James Legge is confused and angry. After a fire took place Friday at his Wellesley Street East highrise, he is unable to return to see his cats, let alone get inside his apartment.
The 51-year-old had just returned from visiting his daughter when he discovered that he was not allowed into his apartment, forcing him to leave his two cats, his medication, his I.D., and several belongings behind.
“I have over $3,000 worth of valuables in there, my collection of over 2,000 dinky cars and I have antique coins inside,” he said.
The fire began around 5 p.m. on the 24th floor on the northwest side of the 200 Wellesley St. E. building and has affected 1,700 tenants. At the time, 1,200 people were inside.
The exact cause is still being investigated, but residents blame a hoarder.
Legge, who also has a metal disc in his leg, had to go to the Wellesley Community Centre to get new medication and clothes.
He has no insurance and he is concerned about the cost of replacing his belongings. Now, he will stay with his daughter and three grandchildren at her home in the Danforth area.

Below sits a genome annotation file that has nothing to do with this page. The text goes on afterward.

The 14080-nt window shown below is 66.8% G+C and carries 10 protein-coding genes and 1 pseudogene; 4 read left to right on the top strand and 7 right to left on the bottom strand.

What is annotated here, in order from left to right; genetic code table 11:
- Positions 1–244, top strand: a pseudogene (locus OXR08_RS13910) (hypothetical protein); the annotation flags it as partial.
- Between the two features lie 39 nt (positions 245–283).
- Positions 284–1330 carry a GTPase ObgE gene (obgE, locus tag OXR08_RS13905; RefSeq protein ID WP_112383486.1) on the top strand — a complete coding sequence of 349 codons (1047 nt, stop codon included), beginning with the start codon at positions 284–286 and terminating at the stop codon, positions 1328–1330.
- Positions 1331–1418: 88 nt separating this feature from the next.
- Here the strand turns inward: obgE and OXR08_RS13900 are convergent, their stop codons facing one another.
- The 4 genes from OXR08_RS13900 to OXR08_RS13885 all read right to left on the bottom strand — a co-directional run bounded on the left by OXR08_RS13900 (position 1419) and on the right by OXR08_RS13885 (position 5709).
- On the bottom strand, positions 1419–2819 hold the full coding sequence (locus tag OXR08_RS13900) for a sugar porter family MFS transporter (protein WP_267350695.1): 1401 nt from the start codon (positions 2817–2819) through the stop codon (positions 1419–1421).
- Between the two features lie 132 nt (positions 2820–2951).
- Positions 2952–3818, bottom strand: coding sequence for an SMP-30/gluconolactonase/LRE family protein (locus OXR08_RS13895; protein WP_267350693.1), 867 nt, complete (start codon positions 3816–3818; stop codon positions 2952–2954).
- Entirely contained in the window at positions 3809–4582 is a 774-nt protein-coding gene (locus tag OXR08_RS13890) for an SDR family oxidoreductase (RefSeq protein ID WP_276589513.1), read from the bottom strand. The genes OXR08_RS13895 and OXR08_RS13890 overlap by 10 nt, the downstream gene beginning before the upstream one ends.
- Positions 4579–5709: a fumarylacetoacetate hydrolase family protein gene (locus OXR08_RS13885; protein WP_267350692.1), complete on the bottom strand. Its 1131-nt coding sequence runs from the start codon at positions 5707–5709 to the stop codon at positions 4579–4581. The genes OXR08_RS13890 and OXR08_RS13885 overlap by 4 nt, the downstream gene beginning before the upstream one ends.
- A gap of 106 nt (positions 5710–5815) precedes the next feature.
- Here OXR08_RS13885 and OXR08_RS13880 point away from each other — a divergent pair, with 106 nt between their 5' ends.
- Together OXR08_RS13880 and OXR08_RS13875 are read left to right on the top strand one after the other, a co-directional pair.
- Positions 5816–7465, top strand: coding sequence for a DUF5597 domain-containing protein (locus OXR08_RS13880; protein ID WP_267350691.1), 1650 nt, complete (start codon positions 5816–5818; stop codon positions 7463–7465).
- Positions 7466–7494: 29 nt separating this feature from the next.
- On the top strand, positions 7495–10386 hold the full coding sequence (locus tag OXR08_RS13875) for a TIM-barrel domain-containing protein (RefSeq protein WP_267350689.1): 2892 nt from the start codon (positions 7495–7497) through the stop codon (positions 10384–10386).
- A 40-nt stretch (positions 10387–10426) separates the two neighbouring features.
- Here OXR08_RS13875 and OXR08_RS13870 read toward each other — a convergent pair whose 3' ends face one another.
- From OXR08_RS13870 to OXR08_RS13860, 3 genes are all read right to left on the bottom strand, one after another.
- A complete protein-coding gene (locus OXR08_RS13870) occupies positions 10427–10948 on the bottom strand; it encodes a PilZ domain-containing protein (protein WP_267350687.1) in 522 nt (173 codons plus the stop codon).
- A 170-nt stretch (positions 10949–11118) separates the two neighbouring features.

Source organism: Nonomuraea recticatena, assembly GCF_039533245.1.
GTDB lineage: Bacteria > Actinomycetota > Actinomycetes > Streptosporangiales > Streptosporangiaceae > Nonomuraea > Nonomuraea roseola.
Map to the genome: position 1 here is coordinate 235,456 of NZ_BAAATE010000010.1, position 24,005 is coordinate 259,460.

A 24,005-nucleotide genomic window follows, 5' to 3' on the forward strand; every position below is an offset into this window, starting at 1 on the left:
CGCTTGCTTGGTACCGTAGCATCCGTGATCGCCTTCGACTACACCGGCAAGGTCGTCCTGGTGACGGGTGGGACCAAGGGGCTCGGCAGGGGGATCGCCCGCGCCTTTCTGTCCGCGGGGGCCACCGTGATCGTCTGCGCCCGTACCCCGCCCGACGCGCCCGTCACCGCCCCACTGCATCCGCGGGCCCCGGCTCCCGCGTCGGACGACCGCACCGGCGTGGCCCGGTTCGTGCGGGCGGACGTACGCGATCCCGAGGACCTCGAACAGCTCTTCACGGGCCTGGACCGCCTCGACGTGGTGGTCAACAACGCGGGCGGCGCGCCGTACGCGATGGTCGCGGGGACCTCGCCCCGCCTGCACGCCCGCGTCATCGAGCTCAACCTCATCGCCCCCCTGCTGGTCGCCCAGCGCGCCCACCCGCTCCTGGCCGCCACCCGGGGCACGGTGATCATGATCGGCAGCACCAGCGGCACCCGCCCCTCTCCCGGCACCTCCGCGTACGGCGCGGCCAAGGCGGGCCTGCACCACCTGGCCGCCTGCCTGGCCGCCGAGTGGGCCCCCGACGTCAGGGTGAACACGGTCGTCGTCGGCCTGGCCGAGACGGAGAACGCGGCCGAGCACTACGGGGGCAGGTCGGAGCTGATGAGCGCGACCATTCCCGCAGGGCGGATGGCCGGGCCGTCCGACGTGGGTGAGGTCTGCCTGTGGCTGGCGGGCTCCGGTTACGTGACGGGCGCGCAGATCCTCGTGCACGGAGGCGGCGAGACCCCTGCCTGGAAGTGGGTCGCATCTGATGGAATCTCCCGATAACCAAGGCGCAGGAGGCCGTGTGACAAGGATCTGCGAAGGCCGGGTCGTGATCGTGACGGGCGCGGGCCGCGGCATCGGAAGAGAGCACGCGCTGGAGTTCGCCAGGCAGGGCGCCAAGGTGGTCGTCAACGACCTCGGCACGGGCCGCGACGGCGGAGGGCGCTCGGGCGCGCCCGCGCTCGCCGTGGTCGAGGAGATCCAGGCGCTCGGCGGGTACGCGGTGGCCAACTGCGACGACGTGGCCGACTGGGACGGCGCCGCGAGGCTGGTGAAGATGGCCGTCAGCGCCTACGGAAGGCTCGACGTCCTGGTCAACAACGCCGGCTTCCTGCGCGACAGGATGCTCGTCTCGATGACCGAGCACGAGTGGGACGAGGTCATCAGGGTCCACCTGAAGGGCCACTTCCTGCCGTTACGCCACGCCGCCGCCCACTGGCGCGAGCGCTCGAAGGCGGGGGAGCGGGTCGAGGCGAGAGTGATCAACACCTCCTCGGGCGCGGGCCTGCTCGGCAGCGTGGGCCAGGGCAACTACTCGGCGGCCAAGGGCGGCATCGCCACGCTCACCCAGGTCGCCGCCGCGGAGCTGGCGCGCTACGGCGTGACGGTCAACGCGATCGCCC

“This is ridiculous. Make sure your balconies are cleared,” Legge said.
Aissa Belloucif, 58, criticized the City of Toronto’s response to the emergency. “Horrible. If the majority of people that live here were white, there would be helicopters here. But because of the people who live here, black, Asian, Indian, African, that’s why they don’t care.”
He says he hasn’t been able to get help for his medical needs. “Nothing! I have a head injury. I have been suffering. I came from my doctor’s especially today and I’m going back to the hospital right now. Nobody’s taking care of me. Not at all. I have been living outside in the streets. I have everything, but everything is in there (his apartment).”
Several tenants such are also worried about pets that are being left inside the apartment building.
Mary Kent, who lives four floors below the fire, left behind her two cats. “They’re feeding them, I hope. I got updates yesterday and they fed them at 1 o’clock. So they are checking on them.” she said.
Kent, 70, wants to know more about what officials are doing to deal with the situation. “I know that there’s so much security and all that around, but everything is so frustrating. You don’t know when you can go up and get something like clothes, which frustrates me the most,” she said.
Residents are getting some compensation, they won’t be charged rent for the month of October. However, Kent says that people need their money now to buy necessities such as clothes.
Kent is luckier than most as she is staying with a friend who lives on the subway line. “I’m just going by what the media says. You just have to hope for the best.”